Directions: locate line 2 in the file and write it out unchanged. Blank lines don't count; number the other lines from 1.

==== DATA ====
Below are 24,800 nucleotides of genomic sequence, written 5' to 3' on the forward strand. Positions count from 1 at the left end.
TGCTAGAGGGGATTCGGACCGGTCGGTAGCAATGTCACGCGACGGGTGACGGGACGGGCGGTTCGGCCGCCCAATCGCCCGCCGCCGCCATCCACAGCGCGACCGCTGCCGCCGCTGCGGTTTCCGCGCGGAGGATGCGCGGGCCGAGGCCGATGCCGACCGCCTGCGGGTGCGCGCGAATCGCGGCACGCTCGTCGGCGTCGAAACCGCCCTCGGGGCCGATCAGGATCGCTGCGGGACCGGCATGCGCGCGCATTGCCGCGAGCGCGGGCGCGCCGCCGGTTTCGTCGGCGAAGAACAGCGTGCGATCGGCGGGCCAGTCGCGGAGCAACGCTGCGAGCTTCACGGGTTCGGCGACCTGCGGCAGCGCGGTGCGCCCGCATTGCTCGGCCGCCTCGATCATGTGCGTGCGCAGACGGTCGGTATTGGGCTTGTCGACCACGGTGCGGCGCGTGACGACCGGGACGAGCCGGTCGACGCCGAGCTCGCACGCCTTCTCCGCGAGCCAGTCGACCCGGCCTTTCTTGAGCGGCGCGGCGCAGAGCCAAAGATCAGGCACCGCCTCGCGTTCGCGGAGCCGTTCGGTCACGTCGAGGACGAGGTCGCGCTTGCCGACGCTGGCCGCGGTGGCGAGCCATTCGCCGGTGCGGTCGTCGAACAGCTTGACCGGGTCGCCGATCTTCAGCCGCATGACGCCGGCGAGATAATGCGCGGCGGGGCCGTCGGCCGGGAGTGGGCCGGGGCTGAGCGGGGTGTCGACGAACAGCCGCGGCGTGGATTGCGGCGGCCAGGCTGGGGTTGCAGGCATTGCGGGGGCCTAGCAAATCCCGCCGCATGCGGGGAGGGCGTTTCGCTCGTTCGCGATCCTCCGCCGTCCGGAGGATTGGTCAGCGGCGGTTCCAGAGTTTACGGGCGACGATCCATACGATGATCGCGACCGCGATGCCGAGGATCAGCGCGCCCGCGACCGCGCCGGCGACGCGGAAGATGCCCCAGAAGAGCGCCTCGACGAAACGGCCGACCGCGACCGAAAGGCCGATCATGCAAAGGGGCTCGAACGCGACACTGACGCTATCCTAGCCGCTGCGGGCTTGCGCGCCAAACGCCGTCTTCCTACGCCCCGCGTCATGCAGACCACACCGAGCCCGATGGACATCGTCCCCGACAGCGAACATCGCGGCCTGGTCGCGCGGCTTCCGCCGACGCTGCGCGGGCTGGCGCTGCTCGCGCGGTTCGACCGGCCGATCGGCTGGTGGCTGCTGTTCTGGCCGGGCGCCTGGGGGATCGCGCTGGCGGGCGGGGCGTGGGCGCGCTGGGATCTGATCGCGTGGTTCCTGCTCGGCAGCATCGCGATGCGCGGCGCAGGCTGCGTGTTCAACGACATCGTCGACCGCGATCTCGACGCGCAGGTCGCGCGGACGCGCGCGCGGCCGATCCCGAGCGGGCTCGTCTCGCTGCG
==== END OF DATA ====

TGCTAGAGGGGATTCGGACCGGTCGGTAGCAATGTCACGCGACGGGTGACGGGACGGGCGGTTCGGCCGCCCAATCGCCCGCCGCCGCCATCCACAGCGCGACCGCTGCCGCCGCTGCGGTTTCCGCGCGGAGGATGCGCGGGCCGAGGCCGATGCCGACCGCCTGCGGGTGCGCGCGAATCGCGGCACGCTCGTCGGCGTCGAAACCGCCCTCGGGGCCGATCAGGATCGCTGCGGGACCGGCATGCGCGCGCATTGCCGCGAGCGCGGGCGCGCCGCCGGTTTCGTCGGCGAAGAACAGCGTGCGATCGGCGGGCCAGTCGCGGAGCAACGCTGCGAGCTTCACGGGTTCGGCGACCTGCGGCAGCGCGGTGCGCCCGCATTGCTCGGCCGCCTCGATCATGTGCGTGCGCAGACGGTCGGTATTGGGCTTGTCGACCACGGTGCGGCGCGTGACGACCGGGACGAGCCGGTCGACGCCGAGCTCGCACGCCTTCTCCGCGAGCCAGTCGACCCGGCCTTTCTTGAGCGGCGCGGCGCAGAGCCAAAGATCAGGCACCGCCTCGCGTTCGCGGAGCCGTTCGGTCACGTCGAGGACGAGGTCGCGCTTGCCGACGCTGGCCGCGGTGGCGAGCCATTCGCCGGTGCGGTCGTCGAACAGCTTGACCGGGTCGCCGATCTTCAGCCGCATGACGCCGGCGAGATAATGCGCGGCGGGGCCGTCGGCCGGGAGTGGGCCGGGGCTGAGCGGGGTGTCGACGAACAGCCGCGGCGTGGATTGCGGCGGCCAGGCTGGGGTTGCAGGCATTGCGGGGGCCTAGCAAATCCCGCCGCATGCGGGGAGGGCGTTTCGCTCGTTCGCGATCCTCCGCCGTCCGGAGGATTGGTCAGCGGCGGTTCCAGAGTTTACGGGCGACGATCCATACGATGATCGCGACCGCGATGCCGAGGATCAGCGCGCCCGCGACCGCGCCGGCGACGCGGAAGATGCCCCAGAAGAGCGCCTCGACGAAACGGCCGACCGCGACCGAAAGGCCGATCATGCAAAGGGGCTCGAACGCGACACTGACGCTATCCTAGCCGCTGCGGGCTTGCGCGCCAAACGCCGTCTTCCTACGCCCCGCGTCATGCAGACCACACCGAGCCCGATGGACATCGTCCCCGACAGCGAACATCGCGGCCTGGTCGCGCGGCTTCCGCCGACGCTGCGCGGGCTGGCGCTGCTCGCGCGGTTCGACCGGCCGATCGGCTGGTGGCTGCTGTTCTGGCCGGGCGCCTGGGGGATCGCGCTGGCGGGCGGGGCGTGGGCGCGCTGGGATCTGATCGCGTGGTTCCTGCTCGGCAGCATCGCGATGCGCGGCGCAGGCTGCGTGTTCAACGACATCGTCGACCGCGATCTCGACGCGCAGGTCGCGCGGACGCGCGCGCGGCCGATCCCGAGCGGGCTCGTCTCGCTGCG